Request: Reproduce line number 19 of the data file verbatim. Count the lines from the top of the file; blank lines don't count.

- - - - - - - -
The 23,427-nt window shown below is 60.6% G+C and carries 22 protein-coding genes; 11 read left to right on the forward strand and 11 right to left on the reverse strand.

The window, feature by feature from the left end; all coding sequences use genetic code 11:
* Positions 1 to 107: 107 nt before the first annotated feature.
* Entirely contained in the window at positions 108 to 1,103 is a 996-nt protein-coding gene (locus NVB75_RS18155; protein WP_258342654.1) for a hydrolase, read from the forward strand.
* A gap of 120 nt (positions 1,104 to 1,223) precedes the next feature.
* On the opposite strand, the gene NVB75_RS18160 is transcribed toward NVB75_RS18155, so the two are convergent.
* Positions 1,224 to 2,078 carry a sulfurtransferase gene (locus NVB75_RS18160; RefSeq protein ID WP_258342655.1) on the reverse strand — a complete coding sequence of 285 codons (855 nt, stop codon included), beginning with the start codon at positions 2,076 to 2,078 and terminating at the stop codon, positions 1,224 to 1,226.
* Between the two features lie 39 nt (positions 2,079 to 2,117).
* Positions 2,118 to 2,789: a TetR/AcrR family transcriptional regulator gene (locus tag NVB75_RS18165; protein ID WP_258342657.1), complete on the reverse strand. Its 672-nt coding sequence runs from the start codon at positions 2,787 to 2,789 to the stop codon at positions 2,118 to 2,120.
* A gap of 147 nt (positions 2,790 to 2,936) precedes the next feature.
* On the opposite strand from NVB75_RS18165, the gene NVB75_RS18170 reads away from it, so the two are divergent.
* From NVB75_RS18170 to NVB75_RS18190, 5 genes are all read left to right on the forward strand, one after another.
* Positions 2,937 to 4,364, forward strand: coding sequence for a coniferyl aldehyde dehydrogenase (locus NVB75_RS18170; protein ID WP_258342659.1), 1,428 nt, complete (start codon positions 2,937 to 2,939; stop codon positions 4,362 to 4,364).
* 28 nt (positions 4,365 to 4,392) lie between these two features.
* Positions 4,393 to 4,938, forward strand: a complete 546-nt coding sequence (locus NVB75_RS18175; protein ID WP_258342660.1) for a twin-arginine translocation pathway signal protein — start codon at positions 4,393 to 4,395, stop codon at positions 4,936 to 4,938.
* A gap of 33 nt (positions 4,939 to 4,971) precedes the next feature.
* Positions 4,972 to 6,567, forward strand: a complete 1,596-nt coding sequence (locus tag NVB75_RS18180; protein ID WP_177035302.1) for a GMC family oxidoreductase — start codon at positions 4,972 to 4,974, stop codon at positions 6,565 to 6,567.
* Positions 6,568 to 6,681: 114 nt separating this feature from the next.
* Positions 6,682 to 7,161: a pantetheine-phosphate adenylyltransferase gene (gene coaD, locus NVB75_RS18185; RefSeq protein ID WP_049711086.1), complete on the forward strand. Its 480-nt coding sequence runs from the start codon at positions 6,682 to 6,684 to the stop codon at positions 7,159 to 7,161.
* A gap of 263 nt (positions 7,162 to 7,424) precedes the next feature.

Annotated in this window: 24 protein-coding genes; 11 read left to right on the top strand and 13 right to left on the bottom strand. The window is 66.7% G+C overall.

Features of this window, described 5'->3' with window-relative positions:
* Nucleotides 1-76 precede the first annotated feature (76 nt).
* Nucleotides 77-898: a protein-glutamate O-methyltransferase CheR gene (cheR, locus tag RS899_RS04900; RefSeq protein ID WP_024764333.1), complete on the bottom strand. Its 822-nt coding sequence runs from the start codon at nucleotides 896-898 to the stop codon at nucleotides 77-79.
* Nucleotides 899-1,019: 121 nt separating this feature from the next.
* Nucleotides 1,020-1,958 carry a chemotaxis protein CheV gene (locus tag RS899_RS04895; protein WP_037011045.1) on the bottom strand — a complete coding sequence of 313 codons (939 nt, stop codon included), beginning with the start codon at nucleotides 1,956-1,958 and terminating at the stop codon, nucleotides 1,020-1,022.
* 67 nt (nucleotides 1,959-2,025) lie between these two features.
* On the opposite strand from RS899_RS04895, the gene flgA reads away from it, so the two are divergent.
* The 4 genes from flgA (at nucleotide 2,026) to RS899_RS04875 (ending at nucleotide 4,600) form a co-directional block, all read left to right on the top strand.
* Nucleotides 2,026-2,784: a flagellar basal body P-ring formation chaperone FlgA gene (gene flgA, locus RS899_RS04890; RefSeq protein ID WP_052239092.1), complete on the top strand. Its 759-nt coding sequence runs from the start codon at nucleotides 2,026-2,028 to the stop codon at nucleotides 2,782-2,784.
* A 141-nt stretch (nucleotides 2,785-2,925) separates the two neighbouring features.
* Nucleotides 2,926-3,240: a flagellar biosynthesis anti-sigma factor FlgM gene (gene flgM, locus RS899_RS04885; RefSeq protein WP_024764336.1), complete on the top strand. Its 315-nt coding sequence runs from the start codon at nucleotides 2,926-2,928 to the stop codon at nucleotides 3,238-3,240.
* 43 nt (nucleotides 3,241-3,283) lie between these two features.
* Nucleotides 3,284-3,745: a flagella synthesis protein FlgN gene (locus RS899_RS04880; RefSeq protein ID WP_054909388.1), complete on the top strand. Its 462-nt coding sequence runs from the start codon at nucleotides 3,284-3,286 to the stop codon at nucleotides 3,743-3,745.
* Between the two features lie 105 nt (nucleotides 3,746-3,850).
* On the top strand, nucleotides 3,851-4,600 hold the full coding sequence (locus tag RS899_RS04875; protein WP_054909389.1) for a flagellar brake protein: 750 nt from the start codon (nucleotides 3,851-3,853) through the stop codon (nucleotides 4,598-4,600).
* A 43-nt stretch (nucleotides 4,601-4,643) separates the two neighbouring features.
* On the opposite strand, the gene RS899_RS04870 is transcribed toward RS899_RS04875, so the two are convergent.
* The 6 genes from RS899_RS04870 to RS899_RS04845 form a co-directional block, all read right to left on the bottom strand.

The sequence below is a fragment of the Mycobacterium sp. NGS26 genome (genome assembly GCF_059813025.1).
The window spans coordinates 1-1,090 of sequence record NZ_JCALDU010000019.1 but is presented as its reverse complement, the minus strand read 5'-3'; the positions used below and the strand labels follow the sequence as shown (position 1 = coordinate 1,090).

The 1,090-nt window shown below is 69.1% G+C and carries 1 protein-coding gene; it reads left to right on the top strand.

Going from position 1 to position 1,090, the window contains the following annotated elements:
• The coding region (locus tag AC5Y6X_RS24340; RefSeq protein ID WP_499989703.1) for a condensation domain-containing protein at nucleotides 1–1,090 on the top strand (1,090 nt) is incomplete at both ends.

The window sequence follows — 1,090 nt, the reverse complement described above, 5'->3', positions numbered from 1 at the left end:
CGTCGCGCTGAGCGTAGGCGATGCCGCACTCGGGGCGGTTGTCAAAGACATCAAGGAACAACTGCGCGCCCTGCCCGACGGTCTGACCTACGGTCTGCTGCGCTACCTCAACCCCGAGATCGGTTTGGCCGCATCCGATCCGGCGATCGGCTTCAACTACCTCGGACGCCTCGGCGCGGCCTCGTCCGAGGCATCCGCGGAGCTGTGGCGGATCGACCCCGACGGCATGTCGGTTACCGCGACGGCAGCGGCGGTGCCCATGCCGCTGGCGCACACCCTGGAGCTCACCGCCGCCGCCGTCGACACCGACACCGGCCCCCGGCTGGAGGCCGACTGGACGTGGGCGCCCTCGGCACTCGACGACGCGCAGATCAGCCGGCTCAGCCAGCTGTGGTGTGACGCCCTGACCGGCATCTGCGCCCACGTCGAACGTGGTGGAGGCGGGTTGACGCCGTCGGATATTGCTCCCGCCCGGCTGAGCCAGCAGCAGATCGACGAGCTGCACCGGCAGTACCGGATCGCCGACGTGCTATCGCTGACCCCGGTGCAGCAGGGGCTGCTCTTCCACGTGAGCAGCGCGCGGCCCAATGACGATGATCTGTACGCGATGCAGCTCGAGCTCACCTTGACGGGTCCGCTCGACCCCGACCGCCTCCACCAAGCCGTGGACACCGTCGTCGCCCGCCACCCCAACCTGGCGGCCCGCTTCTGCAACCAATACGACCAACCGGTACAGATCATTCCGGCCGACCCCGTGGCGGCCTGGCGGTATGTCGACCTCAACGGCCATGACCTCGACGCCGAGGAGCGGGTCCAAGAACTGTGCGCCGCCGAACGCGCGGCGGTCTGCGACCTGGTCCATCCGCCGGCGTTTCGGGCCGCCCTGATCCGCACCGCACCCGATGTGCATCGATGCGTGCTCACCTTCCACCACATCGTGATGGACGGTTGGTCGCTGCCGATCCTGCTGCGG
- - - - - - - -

* Positions 6,682 to 7,161: a pantetheine-phosphate adenylyltransferase gene (gene coaD, locus NVB75_RS18185; RefSeq protein ID WP_049711086.1), complete on the forward strand. Its 480-nt coding sequence runs from the start codon at positions 6,682 to 6,684 to the stop codon at positions 7,159 to 7,161.